Tuesday, December 11, 2007

Keeping Talk of JSF "Costs" Real

Note: this is a cross-post of a comment I made over at Defensetech.org . I'm doing it here only because I can add links to the words in case anyone wants to explore the subject a little further.

Let’s talk apples and apples for a bit (and for a change).

Assuming the reference (see comments to original post at Defensetech) to $122M per JSF is from yet another limp-wristed GAO report (another thread for another time), perhaps even Table 3 of 'nearly useless' GAO-07-415, that ‘$122M’ number is unit “Acquisition Cost” which includes all the development, tooling, and everything else to mature the technology and put it in production, amortized over a planned production period and set quantity. It possibly includes other non-recurring costs, such as ‘facilities costs’ incurred when fielding the F-35. But without a deep dive into the analysis and background you couldn’t tell, doesn’t add very much to the discussion.

GAO-07-415 is only 'nearly useless' because it also provides us with some close-to-equivalent numbers for the F-18E/F, the Navy’s ersatz ‘risk reduction’ project (in case the JSF did not materialize). Using the same timeframe (through 2013), with a single bit of math we also see in the same Table 3 that the unit Acquisition Cost for the F-18E/F is a little more than $96M. So there appears to be a net $26M difference in unit Acquisition Cost. Some of that difference can be accounted for simply by when the dollars are spent within the time period. Obviously, the F-18E/F development dollars are behind it for the most part and are sunk cost, while a good chunk of the F-35’s development dollars are future dollars and yet to be spent. Therefore, some of the difference can be simply attributed to ‘different-year’ dollars.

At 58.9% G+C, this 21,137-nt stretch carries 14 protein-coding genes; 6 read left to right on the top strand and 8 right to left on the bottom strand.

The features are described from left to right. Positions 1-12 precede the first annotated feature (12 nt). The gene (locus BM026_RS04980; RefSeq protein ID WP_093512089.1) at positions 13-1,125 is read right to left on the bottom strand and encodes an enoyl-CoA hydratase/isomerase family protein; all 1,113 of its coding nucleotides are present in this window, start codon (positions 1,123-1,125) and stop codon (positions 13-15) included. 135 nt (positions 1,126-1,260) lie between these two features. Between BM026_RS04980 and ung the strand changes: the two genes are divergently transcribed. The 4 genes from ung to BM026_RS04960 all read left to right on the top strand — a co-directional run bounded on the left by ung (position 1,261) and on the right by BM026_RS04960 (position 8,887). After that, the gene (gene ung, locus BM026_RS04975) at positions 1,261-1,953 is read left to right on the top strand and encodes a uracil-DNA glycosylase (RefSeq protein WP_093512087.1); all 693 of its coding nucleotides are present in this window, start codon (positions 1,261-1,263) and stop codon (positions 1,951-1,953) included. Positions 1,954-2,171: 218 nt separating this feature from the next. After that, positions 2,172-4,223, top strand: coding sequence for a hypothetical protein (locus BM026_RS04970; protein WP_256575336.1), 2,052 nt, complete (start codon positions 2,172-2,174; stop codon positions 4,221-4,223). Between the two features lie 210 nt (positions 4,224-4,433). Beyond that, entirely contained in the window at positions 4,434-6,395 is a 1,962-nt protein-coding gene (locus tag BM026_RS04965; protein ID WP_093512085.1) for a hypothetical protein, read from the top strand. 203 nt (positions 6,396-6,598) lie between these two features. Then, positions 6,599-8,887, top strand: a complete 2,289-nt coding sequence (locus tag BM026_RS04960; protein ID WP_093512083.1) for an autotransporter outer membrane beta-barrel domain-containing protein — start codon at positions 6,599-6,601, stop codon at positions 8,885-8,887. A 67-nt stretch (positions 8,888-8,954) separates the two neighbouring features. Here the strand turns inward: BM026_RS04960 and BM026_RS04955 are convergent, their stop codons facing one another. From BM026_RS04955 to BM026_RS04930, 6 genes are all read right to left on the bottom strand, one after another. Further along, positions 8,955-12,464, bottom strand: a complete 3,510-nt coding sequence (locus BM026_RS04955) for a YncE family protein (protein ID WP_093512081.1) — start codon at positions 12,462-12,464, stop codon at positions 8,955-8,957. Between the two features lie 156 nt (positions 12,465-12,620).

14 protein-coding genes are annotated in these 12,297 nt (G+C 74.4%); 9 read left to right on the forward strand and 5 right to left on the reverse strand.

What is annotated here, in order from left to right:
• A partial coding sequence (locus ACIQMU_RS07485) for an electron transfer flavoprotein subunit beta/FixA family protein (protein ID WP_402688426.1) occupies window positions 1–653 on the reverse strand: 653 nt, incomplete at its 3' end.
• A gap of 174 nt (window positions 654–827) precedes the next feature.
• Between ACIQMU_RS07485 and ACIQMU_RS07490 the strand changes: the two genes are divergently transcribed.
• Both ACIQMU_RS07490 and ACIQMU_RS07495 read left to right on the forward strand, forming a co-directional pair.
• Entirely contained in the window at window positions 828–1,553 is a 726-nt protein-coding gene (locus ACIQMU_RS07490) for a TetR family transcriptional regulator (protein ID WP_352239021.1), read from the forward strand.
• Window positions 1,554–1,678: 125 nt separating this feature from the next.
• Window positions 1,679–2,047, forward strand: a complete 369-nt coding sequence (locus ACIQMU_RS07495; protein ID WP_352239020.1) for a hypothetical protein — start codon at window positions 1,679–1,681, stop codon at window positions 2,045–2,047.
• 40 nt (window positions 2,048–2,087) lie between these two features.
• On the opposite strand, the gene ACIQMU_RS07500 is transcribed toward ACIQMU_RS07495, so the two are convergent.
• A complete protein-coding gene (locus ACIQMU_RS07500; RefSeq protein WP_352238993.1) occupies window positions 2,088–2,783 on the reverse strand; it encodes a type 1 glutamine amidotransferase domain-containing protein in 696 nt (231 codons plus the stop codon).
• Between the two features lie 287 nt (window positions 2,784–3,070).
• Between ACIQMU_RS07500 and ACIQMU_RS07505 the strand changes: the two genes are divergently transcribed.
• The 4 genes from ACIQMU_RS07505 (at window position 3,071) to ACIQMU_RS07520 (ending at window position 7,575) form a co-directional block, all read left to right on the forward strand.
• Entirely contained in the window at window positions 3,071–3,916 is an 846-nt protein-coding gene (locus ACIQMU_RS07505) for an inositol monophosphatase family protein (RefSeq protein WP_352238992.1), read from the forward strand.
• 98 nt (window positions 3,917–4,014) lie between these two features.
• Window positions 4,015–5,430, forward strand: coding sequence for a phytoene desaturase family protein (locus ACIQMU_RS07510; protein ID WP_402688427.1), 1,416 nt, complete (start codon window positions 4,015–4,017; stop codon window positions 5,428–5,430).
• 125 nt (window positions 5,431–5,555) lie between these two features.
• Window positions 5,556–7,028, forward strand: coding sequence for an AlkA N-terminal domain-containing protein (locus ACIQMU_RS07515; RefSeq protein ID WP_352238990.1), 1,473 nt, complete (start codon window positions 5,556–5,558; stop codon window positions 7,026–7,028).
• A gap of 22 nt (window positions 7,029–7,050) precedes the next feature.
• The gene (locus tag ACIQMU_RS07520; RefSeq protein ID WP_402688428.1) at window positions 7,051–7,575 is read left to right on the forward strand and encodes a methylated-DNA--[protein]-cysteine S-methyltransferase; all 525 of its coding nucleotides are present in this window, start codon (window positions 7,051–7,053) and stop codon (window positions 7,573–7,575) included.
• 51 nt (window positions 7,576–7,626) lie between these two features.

But the driver behind the bulk of the dollar difference isn’t found in the calendar: we must factor in what those dollars buy the taxpayer in each option. Most of the technology and manufacturing infrastructure for the F-18E/F is only evolutionary vis-à-vis the F-18C/D generation. This includes any increases in capability and survivability. Just based upon what is publically acknowledged about the F-35 means it will be FAR more technically advanced and survivable than any F-18 – or any other predecessor aircraft. The powers-that-be have decided that the capability is worth the increase in unit Acquisition Cost, which isn’t surprising because it is by design.

More Costs
Unit Acquisition Cost is definitely NOT what just one F-35 costs or what it would cost to build one more, or to replace one that is lost. That number is much, much lower and known as unit Fly Away Cost. The F-35, by all accounts, is STILL within its target average flyaway cost range: early units will cost more (low-rate production) and later units will cost less. Go figure.

If Congress whacks the numbers bought, the target cost range will have to be adjusted, and then we will be working within a new reality with new numbers to befuddle the masses.

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